“I love it,” said Hardee. “I race for the competition and the more competition that comes out, the more that I like it. It says a lot when you beat those guys. They are all real good drivers and it brings up the level for everyone.”
“It’s great competition and that’s why they come here,” said Frank Ruocco. “These are all names that you hear year after year. On any given night, if you have a good racecar, some
Eric Berndt (L) and Stafford Motor Speedway's Matt Buckler. (R). (Howie Hodge Photo)
good luck and you keep your head together, you can beat them.”
The talent pool in the SK Modifieds is deep. Although car counts are only around 20 at any given race this season, the cars that show up every week are good ones. 13 different drivers have won in the division in 2005.
“It takes a lot of the right breaks here to do well and I think that there are probably 12 cars that can win on any given night,” said Coby.
“There probably isn’t a car out here that isn’t top notch,” said Berndt. “Everyone has a good motor and a good chassis. Our practice times show that. Everyone’s times are close, so doing well is a matter of Lady Luck being on your side.”
“You have by far the best competition here,” said Frank Ruocco. “There are 15-18 cars that can win here on any given night. We’re happy to be a part of it.”
Having that many good cars puts driving skills at a premium.
“Everyone’s so equal, that it’s hard to pass out there,” said Keith Ruocco. “You need to have an edge out there and it’s hard to find that edge.”
There are major differences between driving a Tour Modified and a SK.
“This is totally different than the Tour,” said Berndt.
And sometimes that isn’t a good thing. The cars are pretty equal and some races turn into wreckfests. Rough driving penalties are common in the division for example.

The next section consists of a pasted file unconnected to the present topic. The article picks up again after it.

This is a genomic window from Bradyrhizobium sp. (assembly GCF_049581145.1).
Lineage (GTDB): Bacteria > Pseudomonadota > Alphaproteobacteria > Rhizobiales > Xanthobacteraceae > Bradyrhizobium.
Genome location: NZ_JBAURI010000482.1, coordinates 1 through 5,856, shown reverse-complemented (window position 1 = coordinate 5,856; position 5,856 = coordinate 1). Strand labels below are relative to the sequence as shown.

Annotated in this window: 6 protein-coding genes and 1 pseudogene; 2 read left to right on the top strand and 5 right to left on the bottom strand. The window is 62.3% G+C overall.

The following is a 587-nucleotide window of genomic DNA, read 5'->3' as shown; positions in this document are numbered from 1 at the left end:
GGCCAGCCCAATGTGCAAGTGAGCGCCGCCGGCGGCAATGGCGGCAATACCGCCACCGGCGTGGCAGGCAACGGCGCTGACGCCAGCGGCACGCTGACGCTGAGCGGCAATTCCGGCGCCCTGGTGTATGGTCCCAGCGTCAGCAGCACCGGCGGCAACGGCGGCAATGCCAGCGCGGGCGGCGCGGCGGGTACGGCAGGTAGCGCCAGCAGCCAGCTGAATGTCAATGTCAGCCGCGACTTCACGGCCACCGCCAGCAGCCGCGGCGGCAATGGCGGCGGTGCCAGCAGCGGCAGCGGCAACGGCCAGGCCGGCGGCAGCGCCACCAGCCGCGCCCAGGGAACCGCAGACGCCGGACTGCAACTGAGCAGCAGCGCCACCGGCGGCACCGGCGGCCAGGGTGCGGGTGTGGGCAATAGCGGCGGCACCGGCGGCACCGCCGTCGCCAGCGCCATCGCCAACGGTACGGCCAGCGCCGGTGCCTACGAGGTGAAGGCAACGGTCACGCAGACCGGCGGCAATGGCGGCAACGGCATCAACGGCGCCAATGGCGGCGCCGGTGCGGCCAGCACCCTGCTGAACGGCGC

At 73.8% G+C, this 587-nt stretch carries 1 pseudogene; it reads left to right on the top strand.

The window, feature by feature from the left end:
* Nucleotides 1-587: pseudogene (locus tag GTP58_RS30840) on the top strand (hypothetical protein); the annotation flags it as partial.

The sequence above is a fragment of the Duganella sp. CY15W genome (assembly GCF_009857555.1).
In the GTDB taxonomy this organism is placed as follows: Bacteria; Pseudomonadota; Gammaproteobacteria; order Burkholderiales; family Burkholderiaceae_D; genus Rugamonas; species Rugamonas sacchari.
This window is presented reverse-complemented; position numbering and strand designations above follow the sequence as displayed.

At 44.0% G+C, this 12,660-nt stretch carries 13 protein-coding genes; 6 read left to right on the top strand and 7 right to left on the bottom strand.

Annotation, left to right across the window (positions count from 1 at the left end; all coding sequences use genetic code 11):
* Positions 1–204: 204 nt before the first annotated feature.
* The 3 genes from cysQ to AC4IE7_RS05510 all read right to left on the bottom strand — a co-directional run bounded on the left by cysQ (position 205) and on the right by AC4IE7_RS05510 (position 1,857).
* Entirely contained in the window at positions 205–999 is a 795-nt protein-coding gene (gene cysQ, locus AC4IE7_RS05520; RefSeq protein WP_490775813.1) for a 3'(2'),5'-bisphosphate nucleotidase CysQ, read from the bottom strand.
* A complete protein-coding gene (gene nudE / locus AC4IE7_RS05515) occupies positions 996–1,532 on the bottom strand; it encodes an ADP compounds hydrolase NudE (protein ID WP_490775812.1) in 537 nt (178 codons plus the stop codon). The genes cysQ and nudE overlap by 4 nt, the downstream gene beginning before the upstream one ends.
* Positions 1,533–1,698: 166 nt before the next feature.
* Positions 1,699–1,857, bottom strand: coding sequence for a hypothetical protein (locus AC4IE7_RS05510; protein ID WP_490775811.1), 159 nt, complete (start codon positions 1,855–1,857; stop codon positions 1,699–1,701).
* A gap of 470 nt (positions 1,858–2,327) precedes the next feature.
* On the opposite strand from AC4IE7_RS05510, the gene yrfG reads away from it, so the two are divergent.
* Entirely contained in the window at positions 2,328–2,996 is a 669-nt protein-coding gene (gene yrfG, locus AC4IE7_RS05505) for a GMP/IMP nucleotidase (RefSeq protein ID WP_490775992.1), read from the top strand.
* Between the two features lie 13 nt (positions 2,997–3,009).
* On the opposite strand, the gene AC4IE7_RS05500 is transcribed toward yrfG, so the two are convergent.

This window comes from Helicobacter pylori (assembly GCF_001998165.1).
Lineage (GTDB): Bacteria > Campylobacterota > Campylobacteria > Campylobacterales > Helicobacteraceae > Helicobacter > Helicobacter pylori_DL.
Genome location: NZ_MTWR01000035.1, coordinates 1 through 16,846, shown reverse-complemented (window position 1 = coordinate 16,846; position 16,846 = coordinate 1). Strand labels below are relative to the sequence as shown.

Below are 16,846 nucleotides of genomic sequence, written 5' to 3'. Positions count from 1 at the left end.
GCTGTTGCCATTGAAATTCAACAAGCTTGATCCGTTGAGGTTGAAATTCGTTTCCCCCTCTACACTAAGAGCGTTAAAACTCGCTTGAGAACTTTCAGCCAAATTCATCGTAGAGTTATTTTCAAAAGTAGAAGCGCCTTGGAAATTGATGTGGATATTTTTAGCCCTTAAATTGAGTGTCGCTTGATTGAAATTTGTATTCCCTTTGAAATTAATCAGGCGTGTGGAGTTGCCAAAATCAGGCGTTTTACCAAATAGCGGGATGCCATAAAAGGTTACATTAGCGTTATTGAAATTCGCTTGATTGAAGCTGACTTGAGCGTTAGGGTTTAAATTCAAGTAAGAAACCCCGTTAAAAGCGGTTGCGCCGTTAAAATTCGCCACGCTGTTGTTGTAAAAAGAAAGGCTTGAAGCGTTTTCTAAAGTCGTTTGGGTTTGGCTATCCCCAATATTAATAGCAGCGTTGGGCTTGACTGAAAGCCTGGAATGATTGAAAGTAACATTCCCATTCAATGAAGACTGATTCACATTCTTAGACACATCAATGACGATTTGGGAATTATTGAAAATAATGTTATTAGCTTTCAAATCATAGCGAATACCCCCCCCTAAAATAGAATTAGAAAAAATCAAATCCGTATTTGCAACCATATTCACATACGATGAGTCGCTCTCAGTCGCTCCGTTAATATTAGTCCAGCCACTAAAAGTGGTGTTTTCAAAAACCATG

“A lot of people won’t agree with me on this, but the problem with an SK is that they are too easy to drive,” said Donny Lia. “You don’t have a lot of power, so you just mash the throttle. Anyone can get in and drive one. If you have a great motor and a good handling car, you can go out there and win under the right circumstances without being a great driver. That’s why it’s so hard to win [because most of the field is capable of winning]. It’s IROC racing. A lot of these guys would get into a Tour car and it would just be too much power for them.”
The SK-type Modifieds also run at two other Connecticut tracks, Waterford Speedbowl and Thompson International Speedway. Those guys who choose to race at Stafford do so for varied reasons.
So are the good old days of racing coming back to Stafford. Is the track once again the place to be on Friday nights if you’re a Modified racer?
“Everybody knew ten years ago that Stafford was the place to be,” said Berndt. “You would get recognized a little bit and further your career.”
“This is just as good, it’s just a different era,” said Malave.
“Everyone who compares the old guys to us say that we couldn’t shine their shoes,” said Coby. “It’s a different era, a different age, different rules, different technology and different cars. They were getting away with a lot more things because nobody knew what they were doing. Things have changed quite a bit.”
And to some, the past is something to be appreciated, but comparing modern day racing to it doesn’t serve much of a practical purpose.
“I wasn’t around then, I have no idea what they were doing,” said Lia. “I like this kind of racing. When you can race hard and it’s not dirty and that’s why I’m here. I just want to do as well as I can every race.”
“This is where I started and it keeps my Grandfather happy,” said Berndt. “This is the racing that he likes and he owns all my cars and pays the bills. He’s been racing and owning cars since the 1960’s.”
“I love Stafford Speedway,” said Frank Ruocco. “My kids love coming here. Friday night in very convenient, they run right through the races “
“It pays $1,800 to win here,” said Coby. “That’s probably the highest weekly feature purse of any track in the Northeast. I don’t care how many cars show up. If they only want to have 20 cars show up, that’s fine with me because I’ll have a better shot at it.”
Tour Guys Moonlighting: The #47 was driven by Donny Lia in 2005 and the #8 had Doug Coby and Zach Sylvester wheel it during the season. (Howie Hodge Photo)